January 23, 2008

Taking advantage of DOM on ready and Event observers using Prototype.js

I’ve been doing some JavaScript development with Prototype over the last few days and it’s been interesting trying to do things that I know how to do in jQuery, but in Prototype.

One of the cool things I like with all these JavaScript frameworks is the easy way they allow you to execute code on ‘DOM Ready’ (once the page markup has completed but before all the images etc have loaded). I like this as it lets you get a lot of the grunt work and page initialisation out of the way before the user would notice the result of your code, such as hiding page elements etc

Anyway, here is how you can set this up using Prototype. Add this to your <script> tag or hopefully better still in an external .js file:

document.observe('dom:loaded', function(){

	//any code here will be read once the DOM is ready, nice and early!


Another way to do this is using the Event model to call a separate function to handle your initialisation code:

Event.observe(document, 'dom:loaded', init); 

function init()
	//initialise code

Now another cool thing about these frameworks is they give you the ability to register “listeners” for user events. This way I can have my HTML markup completely free of event code like “onclick” or “onsubmit” etc which is great for users with JavaScript turned off as it clearly degrades nice and cleanly, but I can setup listeners in my external .js files to handle these events.

So to handle a form submission I might have the following HTML form:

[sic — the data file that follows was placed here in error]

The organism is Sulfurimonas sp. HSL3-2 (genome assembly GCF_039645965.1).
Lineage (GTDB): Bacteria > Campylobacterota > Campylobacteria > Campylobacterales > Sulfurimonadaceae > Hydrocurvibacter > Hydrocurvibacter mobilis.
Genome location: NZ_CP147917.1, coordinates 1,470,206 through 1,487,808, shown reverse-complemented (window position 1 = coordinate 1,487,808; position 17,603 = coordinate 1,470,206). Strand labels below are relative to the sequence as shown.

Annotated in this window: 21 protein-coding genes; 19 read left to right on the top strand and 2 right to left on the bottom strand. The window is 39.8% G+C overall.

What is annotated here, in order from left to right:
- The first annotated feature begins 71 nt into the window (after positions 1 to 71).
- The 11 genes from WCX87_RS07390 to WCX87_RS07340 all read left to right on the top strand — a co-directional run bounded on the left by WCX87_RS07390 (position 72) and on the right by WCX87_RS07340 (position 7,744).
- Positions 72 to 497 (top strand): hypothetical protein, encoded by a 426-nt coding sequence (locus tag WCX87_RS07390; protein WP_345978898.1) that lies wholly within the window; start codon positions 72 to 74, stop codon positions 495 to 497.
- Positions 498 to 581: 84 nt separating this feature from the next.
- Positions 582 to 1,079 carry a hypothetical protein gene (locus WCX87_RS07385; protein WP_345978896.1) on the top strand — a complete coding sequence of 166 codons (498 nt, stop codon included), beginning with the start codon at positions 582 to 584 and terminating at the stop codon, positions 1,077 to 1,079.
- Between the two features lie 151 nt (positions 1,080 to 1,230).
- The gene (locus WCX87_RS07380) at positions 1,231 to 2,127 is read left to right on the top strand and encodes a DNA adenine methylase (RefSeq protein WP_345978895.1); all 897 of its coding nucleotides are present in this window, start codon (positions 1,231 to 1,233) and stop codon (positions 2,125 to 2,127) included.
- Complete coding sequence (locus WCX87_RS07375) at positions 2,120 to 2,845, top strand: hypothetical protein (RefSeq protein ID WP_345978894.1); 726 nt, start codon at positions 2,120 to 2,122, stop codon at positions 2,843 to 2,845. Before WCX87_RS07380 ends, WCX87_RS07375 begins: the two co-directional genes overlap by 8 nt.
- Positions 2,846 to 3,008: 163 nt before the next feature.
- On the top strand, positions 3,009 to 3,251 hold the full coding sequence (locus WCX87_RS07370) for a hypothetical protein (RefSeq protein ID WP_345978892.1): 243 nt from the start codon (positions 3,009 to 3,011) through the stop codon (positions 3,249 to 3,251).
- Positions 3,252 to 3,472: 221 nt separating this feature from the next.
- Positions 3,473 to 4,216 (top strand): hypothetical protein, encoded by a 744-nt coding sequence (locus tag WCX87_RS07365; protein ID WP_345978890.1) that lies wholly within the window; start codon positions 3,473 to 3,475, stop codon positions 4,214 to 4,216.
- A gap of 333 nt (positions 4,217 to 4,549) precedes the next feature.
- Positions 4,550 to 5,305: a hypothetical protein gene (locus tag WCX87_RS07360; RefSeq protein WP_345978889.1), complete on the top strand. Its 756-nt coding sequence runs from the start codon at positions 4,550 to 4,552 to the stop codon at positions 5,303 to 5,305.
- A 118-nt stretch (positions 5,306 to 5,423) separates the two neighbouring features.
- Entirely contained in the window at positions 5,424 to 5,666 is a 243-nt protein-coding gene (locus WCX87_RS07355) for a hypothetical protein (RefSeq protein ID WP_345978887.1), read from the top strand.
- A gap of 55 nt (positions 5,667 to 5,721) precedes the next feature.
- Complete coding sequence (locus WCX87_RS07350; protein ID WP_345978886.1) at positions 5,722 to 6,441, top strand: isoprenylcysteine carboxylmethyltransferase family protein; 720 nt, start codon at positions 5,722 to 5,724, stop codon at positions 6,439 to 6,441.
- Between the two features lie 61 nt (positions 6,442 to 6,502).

<form name="frmAddLink" id="frmAddLink" method="post" action="/?event=links/create">

	<!-- form controls here -->


And my JavaScript will be:

document.observe('dom:loaded', function(){
	Event.observe('frmAddLink', 'submit', submitForm);


This basically says whenever the form with an ID of “frmAddLink” is submitted…execute the function called “submitForm” (which can of course be any function you like).

An “event” container is automatically made available to the “submitForm” as an argument where I can serialize my form data, setup form “action” URL’s etc and submit asynchronously. Again, no JavaScript in your markup is good and degrades easily :)

function submitForm(event) 

	Event.stop(event);	//Stops the event’s propagation and prevents its default action from being triggered eventually.

	var element = event.element();
	var sAction = element.action
	var stForm = $(element.id).serialize(true);	//serialise the form for posting

	new Ajax.Request(sAction,{
		parameters: stForm,
	    	onSuccess: function(transport){
			var response = transport.responseText || "no response text";
	    onFailure: function(){ alert('Something went wrong...') }


One problem though is if you load a page on your site where the form in question doesn’t exist, you will get an error where your Observer is being registered because it can’t find the element in the DOM and Prototype isn’t a “fail silently” framework.

To get around this I do the following:

document.observe('dom:loaded', function(){
	$('frmAddLink') === null ? "" : Event.observe('frmAddLink', 'submit', submitForm);


This simply says if the element “frmAddLink” exists register an observer; else do nothing.

UPDATE 24th Jan

After asking a question on the Prototype mailing list, the following is “best practise” when looking for elements which might not be on every page:

var el = $('frmAddLink');
if (el)
	el.observe('submit', showElement);

The first line will have a value of NULL if the element “frmAddLink” isn’t defined in the markup. This is also a better way as you can have multiple statements instead of just one observe, handy if you want to do more things on ‘submit’.

UPDATE 2nd Feb

Thanks to Dr J in the comments of this post where he advised that I actually was using the wrong syntax for dom:loaded. I had the equivalent of window.onLoad() by using the following:

Event.observe(window, 'load', function() {


This of course not the best as you need to wait for the entire page to load before your JavaScripts are run. The updated way (dom:loaded) is much nicer :)

© Michael Sharman 2017